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Chromosomes Vs. Chromatids: What You Need to Know

Chromosomes Vs. Chromatids
Chromosomes and chromatids are confusing terms unless you know the process of cell division. We give you a brief description differentiating the two terms with their definitions, relationship and functions.
Christina Andrew
Last Updated: Jul 14, 2017
Did you know?
There are 46 chromosomes in our body, and hence 92 chromatids, just the double of chromosomes.
Genetics is the study of genes which are units of a cell that decide what features a living organism will inherit from its parents. If a child inherits his father's looks or features like hair, eyes, it's because of the genes. Hereditary diseases are also carried from parent to child and from generation to generation, because of genes. Genes are made of long strands of DNA (Deoxyribonucleic acid) molecules which are found in chromosomes and chromatids. But what are these? Chromosomes and chromatids are thread-shaped structures in the nucleus of eukaryotic cells (cells consisting of a nucleus within a membrane). They consist of extremely long strands of DNA material which are carriers of genes and regulatory elements. Let us have a closer look at what is what.
What are chromosomes?
The word chromosome is derived from the Greek language, chroma meaning color, and soma meaning body. Since chromosomes and chromatin are very brightly colored, hence the name. Chromosomes when inside a nucleus that is not undergoing cell-division is not even visible under a microscope. Each chromosome consists of a tightly-coiled DNA around the proteins.
An Indonesian cytogeneticist, Joe Hin Tjio first discovered in 1956 that there are 46 chromosomes in every human body. Chromosomes are packaged chromatin, a complex of macro-molecules found in cells, which consists of DNA, proteins, and RNA.
What are chromatids and how are they related to chromosomes?
Chromosomes vs chromatids
During cell division, when chromosomes replicate themselves so as to give each daughter cell a complete set of chromosomes, each replication that is joined by a centromere is called a chromatid.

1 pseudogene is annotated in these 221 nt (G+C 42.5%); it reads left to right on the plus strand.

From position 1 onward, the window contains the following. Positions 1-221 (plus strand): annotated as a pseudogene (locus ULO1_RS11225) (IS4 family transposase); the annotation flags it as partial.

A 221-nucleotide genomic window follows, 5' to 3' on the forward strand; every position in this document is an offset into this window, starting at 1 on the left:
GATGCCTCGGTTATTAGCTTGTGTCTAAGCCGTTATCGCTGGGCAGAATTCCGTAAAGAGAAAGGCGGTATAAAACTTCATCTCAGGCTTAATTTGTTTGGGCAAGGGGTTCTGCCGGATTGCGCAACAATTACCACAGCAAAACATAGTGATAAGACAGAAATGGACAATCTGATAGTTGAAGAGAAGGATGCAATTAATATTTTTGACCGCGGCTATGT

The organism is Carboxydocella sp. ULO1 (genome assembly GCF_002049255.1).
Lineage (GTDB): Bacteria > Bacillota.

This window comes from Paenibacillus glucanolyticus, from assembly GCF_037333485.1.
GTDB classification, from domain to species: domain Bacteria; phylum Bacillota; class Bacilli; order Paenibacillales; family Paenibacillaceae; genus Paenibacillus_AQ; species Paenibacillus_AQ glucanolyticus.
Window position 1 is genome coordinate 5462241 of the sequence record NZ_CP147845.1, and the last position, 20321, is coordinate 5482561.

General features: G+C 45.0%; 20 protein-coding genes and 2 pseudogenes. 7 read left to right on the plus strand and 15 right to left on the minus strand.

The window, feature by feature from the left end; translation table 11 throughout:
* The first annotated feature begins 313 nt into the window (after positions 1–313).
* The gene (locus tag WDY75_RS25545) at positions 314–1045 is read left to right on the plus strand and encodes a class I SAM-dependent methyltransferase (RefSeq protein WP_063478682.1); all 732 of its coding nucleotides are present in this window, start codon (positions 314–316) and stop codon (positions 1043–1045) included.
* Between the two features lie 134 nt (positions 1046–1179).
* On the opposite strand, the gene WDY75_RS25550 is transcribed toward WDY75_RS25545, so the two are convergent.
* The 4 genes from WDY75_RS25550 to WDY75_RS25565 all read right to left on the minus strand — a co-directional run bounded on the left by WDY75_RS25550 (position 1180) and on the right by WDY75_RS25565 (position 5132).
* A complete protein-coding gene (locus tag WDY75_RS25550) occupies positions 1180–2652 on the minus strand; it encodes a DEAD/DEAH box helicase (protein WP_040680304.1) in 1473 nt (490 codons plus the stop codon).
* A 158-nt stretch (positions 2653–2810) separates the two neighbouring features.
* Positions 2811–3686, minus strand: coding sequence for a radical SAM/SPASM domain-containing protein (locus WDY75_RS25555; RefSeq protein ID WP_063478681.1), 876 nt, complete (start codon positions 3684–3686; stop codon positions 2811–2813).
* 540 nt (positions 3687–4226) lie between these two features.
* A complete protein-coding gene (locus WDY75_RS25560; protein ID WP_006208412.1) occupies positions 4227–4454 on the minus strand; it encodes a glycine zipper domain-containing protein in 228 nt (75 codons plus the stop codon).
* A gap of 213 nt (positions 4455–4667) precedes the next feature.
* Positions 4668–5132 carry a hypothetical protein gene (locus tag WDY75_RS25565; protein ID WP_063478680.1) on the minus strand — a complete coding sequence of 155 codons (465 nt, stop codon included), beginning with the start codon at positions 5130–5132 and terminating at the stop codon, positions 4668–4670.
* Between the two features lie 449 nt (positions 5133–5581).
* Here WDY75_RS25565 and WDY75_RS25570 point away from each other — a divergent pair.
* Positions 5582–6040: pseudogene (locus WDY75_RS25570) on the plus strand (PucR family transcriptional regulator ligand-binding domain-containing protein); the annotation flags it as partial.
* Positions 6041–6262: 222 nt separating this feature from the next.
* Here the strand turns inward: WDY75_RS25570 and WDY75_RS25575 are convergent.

When replication takes place, only the number of DNA is increased but not that of chromosomes. In short, the same chromosome contains two DNA double strand molecules. Replication also known as duplication of chromosomes, forms identical strands of chromatids which later separate during cell division to form individual chromosomes. So, since there are 46 chromosomes in the human body, the number of chromatids is just the double of it - 92. Each chromosome therefore consists of two chromatids.

Check the illustration of cell division and mitosis given above. Here as you can see, individual chromosomes replicate themselves and form pairs of chromatids. When these chromatids undergo mitosis, they separate further producing individual, identical chromosomes.

Thus, this process continues to produce chromatids and chromosomes. At the end of mitosis, the number of chromosomes are similar to that of the parent cells.
Sister chromatids
Sister chromatids are those that emerge out of the same chromosome, and are joined together by a centromere. During mitosis, when chromatids separate from each other, those strands are called daughter chromosomes.
With this simple understanding of cell-division, the two terms chromosomes and chromatids become very easy to differentiate, understand and relate. Chromatids are thus essential components of a duplicated chromosome.